”The Lady in Blue has already told us about this Jesus, and she is why we have sought you out to know him better, and be baptized, as she instructed.
It does not seem to us that their ways are yours. You beat us to believe,
when we already do. Lighten up.”.
They did, and continued East, only after establishing missions along their route.
Kino and company were clueless about “La Dama De Azul” until they reached the New Mexico/Texas region,
where virtually every tribe they met told of the Blue Lady and her appearances to them, preaching and healing, always disappearing into the air when done with the task at hand, but returning frequently.
Farther to the East, around 1639, fifty members of the Jumano Indian tribe came to Mission Corpus Christi de la Isleta south of El Paso and asked for instructions in the Catholic faith.
When the astonished padres asked the Indians what motivated them to come to Isleta, they said their people living in East Texas had been visited by a beautiful lady who always wore a blue habit and taught them religion in their own language. The lady in blue, they said, urged them to search out missionaries to hear the word of God and be baptized.
At the time, Isleta and another mission, Nuestra Senora de Socorro, were originally in Mexico, but a change in the course of the Rio Grande River placed them on Texas soil.
Through his work, Father Alfonso de Benavides learned that Mother Maria de Jesus de Agreda, a cloistered abbess who lived in Spain, was the lady in blue.
A Catholic nun of Jewish descent, Sor María de Jesus of Agreda authored Mystical City of God, an 8-book narrative of her direct revelations from Mary, mother of Jesus. Commanded to burn her writings because “surely God would not chose a woman for such an important work,” María, a controversial 48-year old cloistered abbess, was seized in 1650 from her sick bed and carried to the feet of a Spanish Inquisitor. Although ultimately acquitted, the interrogation covered her mystical experiences and missionary work in the American Southwest, events corroborated by witnesses in Spain and as far as Texas, New Mexico and Arizona, where she is honored yet today as the legendary missionary known as the Lady in Blue.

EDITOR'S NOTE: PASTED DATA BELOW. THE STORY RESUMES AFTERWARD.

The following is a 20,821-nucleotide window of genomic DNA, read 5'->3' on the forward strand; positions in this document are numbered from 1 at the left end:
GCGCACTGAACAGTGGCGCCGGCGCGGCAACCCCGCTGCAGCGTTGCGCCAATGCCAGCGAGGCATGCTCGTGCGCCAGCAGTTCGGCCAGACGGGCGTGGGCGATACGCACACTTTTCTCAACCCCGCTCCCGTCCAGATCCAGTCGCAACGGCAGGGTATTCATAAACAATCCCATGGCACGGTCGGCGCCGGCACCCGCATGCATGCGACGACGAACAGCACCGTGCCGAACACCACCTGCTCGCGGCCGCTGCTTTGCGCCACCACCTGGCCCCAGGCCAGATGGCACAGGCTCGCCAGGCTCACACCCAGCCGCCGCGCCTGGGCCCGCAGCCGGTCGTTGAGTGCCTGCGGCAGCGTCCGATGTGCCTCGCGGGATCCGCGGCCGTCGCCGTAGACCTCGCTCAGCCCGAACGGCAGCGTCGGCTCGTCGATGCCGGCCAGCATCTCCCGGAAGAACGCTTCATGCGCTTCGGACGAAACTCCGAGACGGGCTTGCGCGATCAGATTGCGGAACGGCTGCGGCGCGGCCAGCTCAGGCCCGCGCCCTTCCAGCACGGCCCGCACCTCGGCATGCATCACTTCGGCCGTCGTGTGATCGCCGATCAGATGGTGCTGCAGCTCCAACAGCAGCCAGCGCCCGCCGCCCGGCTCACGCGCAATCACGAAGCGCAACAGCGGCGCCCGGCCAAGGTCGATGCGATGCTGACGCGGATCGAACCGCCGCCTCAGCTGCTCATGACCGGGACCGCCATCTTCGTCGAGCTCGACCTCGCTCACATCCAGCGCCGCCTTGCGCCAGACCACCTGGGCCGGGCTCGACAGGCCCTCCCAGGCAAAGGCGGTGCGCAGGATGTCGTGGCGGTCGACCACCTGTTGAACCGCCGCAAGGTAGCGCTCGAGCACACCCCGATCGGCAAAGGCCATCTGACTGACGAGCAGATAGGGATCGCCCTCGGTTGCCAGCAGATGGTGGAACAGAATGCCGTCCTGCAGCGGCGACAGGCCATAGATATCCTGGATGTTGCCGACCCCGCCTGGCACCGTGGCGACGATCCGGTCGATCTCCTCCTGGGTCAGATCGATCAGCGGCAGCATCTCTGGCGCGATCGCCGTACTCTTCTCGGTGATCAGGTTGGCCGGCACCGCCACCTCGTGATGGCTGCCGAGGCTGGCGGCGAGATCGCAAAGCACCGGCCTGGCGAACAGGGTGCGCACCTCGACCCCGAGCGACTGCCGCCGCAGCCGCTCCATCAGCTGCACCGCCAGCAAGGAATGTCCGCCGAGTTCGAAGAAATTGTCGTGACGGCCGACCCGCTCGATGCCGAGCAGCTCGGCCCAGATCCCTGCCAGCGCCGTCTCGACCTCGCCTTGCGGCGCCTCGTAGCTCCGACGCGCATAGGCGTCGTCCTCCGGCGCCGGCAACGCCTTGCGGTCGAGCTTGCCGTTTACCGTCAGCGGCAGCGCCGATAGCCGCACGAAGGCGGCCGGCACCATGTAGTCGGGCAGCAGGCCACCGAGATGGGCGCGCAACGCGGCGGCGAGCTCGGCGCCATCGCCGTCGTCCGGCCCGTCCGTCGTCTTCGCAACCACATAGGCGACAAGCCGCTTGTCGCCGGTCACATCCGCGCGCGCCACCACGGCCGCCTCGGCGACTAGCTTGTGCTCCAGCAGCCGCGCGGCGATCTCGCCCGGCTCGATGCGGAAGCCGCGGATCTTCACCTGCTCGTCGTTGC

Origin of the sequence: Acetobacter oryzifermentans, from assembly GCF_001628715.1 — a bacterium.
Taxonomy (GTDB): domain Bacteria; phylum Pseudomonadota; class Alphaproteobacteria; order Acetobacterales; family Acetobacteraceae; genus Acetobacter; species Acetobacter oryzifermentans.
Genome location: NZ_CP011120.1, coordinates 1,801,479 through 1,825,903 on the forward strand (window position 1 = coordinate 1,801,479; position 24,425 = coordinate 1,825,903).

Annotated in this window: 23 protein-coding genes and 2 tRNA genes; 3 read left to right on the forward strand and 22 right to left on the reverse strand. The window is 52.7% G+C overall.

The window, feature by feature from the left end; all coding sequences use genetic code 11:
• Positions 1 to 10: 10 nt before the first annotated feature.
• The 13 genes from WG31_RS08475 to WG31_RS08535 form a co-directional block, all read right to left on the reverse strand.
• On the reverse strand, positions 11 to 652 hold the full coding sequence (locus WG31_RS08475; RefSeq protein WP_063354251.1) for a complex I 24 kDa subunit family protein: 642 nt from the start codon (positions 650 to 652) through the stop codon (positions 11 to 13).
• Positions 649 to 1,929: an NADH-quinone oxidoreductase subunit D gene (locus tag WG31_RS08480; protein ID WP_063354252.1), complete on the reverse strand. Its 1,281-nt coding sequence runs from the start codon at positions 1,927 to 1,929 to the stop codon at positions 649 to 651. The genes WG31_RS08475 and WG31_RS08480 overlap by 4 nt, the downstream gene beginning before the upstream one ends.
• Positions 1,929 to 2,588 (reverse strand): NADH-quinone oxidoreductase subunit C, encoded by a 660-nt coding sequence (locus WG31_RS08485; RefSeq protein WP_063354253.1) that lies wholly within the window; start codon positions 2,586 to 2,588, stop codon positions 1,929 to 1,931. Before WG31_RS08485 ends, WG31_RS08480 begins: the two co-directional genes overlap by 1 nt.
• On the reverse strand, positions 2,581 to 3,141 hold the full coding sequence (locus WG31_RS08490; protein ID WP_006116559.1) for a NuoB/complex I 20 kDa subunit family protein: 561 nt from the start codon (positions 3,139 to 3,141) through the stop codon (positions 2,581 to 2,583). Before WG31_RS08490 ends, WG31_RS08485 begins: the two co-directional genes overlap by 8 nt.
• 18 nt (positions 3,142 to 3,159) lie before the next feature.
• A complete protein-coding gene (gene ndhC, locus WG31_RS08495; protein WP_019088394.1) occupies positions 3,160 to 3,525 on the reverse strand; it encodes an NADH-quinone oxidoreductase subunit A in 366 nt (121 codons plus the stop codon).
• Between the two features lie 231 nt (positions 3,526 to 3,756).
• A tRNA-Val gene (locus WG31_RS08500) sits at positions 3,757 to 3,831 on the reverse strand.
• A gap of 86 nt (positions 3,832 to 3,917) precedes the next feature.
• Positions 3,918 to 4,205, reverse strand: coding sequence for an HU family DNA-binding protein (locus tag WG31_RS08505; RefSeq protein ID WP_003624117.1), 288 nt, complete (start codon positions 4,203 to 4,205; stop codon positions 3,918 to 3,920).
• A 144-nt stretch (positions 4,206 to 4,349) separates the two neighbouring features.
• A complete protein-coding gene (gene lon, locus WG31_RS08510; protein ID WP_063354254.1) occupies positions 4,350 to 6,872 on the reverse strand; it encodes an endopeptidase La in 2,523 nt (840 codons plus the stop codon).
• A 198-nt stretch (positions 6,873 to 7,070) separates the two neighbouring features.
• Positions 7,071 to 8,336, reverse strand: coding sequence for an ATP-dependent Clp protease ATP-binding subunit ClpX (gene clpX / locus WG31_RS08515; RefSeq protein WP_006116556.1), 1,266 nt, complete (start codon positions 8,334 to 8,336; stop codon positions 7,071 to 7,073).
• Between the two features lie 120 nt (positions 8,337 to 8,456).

Often consulted by King Phillip IV, Mother Maria said she visited the new world in a manner known as bi-location, a phenomena that allows one individual to appear personally in two places at the same time.
Maria de Agreda had always wished to come to the New World as a missionary, but her vows in Spain prevented her. While praying for the welfare of the Indians, she often fell into a trance and was taken by God, without her awareness, to a different place where Indians lived. She said she saw the Indians, heard them speak and felt the difference in the climate of the land. All told there were more than five hundred visits by her to the Native Americans of over thirty tribes.
After a life of service, both mundane and sublime, she passed away in Agreda, Spain, never having corporally visited the New World.
The last reported appearance of the lady in blue was in the 1840s when a mysterious young woman wearing a long blue dress came into the homes of families stricken by a “black tongue” epidemic at old Sabinetown on the Sabine River.
She remained in the community for days, brewing a tea from forest herbs, tending to the ill, weeping over the dead, and never sleeping. When the epidemic ran its course, she disappeared as mysteriously as she appeared.
Although it is uncommon, bilocation is an ancient phenomenon. It is claimed to have been experienced, and even practiced by will, by mystics, ecstatics, saints, monks, holy persons, and magical adepts. Several Christian saints and monks were adapt at bilocation such as St. Anthony of Padua, St. Ambrose of Milan, St. Severus of Ravenna, and Padre Pio of Italy. In 1774, St. Alphonsus Maria de’Ligouri was seen at the bedside of the dying Pope Clement XIV, when in fact the saint was confined to his cell in a location that was a four-day journey away.
A pioneer psychical researcher, Frederic W. H. Myers, one of the founders of the Society for Psychical Research in England, along with others collected and studied reports of bilocation, however the phenomenon has received little interest in modern times.